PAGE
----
A snowstorm is upon us… but here is a gorgeous snowy owl (Bubo scandiacus) from this morning, before it becomes invisible in the white snow!
Snowy owls are distributed throughout the Arctic tundra in North America and Eurasia, using their white plumage to camouflage against uniform snowy habitat. During the winter, they migrate to more southern latitudes and have become regular inhabitants in the northern U.S.. Around the Boston area, snowy owls can be spotted on the rocky shores along the Boston Harbor islands, sitting motionless like a small fluffy snowman. They are unusual for owls in that they can be active hunters during the day and night. Snowies take a variety of prey, including rodents such as lemmings, voles, and deer mice, larger mammals like squirrels, rabbits, marmots, and raccoons, and even other birds including ducks, geese, crows, gulls, and grebes. We spotted two seabird carcasses and other patches of strewn feathers near this owl. If you look closely in the photo you can see her black talons and bloody feet; clearly she is having a successful time feeding here in the south.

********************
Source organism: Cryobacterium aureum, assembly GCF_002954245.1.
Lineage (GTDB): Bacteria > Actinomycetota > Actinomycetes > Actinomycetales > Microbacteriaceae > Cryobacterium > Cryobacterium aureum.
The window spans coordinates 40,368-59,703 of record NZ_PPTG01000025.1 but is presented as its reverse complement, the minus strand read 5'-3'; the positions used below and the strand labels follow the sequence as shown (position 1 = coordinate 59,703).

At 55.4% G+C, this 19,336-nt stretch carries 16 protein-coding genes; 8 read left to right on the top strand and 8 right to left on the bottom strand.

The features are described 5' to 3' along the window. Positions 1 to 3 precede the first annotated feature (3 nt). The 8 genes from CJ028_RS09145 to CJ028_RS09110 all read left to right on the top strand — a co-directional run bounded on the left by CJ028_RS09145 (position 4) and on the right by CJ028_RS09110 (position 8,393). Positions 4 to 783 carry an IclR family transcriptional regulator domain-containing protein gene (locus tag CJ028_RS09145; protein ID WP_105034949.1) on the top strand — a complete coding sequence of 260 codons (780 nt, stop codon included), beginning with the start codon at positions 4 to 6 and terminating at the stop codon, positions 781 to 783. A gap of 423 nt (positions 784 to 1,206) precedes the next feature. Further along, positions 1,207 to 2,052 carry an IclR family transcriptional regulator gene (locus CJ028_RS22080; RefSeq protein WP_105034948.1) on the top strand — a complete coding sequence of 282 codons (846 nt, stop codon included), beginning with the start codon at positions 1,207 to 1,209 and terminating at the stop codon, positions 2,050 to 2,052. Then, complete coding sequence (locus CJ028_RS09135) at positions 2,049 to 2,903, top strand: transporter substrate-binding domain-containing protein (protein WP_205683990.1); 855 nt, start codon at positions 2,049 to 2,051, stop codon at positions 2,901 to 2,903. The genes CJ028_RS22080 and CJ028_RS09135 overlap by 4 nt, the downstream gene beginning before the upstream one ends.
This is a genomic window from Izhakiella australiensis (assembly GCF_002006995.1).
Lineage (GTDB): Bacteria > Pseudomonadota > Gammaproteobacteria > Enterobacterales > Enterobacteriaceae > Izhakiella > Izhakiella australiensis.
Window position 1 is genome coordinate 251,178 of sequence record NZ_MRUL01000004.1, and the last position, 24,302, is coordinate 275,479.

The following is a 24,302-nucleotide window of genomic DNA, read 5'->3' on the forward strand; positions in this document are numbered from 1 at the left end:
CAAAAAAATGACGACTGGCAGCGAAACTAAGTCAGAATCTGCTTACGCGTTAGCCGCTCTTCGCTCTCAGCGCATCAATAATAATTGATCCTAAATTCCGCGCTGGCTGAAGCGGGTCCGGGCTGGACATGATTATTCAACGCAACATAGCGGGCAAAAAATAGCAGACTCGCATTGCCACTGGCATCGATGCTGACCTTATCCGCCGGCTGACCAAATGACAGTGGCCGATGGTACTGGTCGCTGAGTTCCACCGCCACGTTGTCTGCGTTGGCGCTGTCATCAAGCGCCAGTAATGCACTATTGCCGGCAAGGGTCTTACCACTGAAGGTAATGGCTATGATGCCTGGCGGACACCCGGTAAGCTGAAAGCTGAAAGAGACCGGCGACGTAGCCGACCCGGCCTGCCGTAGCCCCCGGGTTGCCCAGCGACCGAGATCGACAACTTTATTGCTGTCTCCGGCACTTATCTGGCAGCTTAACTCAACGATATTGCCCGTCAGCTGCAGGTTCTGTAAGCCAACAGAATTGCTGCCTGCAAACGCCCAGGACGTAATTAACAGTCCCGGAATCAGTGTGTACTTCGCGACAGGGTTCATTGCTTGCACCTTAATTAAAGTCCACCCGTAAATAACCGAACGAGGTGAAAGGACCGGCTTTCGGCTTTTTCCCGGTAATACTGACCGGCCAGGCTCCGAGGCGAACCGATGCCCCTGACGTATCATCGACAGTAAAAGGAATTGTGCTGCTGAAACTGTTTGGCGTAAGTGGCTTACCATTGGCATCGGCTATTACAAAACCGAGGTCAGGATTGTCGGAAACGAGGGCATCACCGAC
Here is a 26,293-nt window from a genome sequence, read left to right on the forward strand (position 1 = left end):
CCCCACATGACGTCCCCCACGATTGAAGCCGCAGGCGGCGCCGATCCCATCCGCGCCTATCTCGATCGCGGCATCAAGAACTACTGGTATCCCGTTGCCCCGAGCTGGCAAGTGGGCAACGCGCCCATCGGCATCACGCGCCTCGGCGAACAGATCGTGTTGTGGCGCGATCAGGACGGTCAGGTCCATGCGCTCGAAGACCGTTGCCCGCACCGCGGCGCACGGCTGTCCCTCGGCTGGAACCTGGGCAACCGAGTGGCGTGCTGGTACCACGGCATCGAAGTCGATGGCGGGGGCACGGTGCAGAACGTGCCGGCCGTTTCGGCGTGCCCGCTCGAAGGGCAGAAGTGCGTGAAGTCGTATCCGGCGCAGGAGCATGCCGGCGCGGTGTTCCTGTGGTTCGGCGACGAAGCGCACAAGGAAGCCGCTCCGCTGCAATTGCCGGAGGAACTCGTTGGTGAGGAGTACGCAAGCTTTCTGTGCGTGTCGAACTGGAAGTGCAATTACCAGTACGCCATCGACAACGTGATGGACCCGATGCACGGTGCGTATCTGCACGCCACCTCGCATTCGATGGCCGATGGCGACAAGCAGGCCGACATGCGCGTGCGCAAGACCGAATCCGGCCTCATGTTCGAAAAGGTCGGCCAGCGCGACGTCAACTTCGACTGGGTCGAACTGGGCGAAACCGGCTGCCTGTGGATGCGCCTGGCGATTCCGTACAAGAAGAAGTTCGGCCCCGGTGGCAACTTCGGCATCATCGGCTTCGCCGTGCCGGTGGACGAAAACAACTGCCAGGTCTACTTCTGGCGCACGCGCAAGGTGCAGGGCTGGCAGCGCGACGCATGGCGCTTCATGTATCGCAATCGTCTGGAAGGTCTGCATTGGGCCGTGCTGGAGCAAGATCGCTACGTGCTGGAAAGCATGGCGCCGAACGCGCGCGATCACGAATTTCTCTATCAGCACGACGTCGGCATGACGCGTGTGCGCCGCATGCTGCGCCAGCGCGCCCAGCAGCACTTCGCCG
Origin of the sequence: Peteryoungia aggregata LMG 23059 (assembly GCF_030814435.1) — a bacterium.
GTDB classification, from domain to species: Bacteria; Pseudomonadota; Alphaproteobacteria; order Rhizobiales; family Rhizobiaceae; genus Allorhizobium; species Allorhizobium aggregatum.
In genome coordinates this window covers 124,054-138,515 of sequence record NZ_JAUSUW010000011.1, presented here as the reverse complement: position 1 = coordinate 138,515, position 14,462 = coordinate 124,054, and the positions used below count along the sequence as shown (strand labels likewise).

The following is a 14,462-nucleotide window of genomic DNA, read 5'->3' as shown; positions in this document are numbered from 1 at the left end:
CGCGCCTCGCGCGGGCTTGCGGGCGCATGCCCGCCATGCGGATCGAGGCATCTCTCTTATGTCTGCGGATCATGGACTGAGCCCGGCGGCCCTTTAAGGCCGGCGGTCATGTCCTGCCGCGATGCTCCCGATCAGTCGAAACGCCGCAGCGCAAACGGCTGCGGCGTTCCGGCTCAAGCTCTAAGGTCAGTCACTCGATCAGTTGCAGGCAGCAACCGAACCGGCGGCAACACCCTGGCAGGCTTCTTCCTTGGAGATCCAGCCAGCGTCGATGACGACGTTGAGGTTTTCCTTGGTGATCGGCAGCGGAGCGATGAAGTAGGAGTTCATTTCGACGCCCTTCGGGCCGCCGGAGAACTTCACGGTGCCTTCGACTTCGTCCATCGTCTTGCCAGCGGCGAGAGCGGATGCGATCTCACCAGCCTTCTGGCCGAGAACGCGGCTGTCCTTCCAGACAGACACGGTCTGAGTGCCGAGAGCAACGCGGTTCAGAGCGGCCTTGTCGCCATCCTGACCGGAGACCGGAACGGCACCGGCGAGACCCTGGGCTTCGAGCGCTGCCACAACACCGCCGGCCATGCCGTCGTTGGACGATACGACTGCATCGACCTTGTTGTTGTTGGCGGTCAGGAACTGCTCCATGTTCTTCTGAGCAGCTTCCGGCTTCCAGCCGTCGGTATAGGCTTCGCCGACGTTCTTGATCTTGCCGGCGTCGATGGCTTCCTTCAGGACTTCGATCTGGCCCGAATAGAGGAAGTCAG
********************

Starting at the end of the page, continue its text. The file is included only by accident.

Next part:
Snowy owls are large birds of prey, with large adults measuring over two feet tall and having an impressive wingspan of almost five feet long. They are also the heaviest owl, weighing up to four pounds because of their thick plumage. Males tend to be almost completely white, while females and juveniles have black barring across the upper sides of the wings, back and belly (much like the individual pictured here). Like many other owls, their eyes have piercing bright yellow irises. Making eye contact with owls is always such a mesmerizing experience. One day I’ll have a good telephoto lens for birding to show much more detail!
Seeing a snowy owl was really a treat for me. I am much more oriented towards warmer tropical environments (maybe because I am not so cold-adapted), and I felt lucky that this extreme arctic-adapted avian predator made its way into my own distribution 🙂
Filmed and photographed after pursuit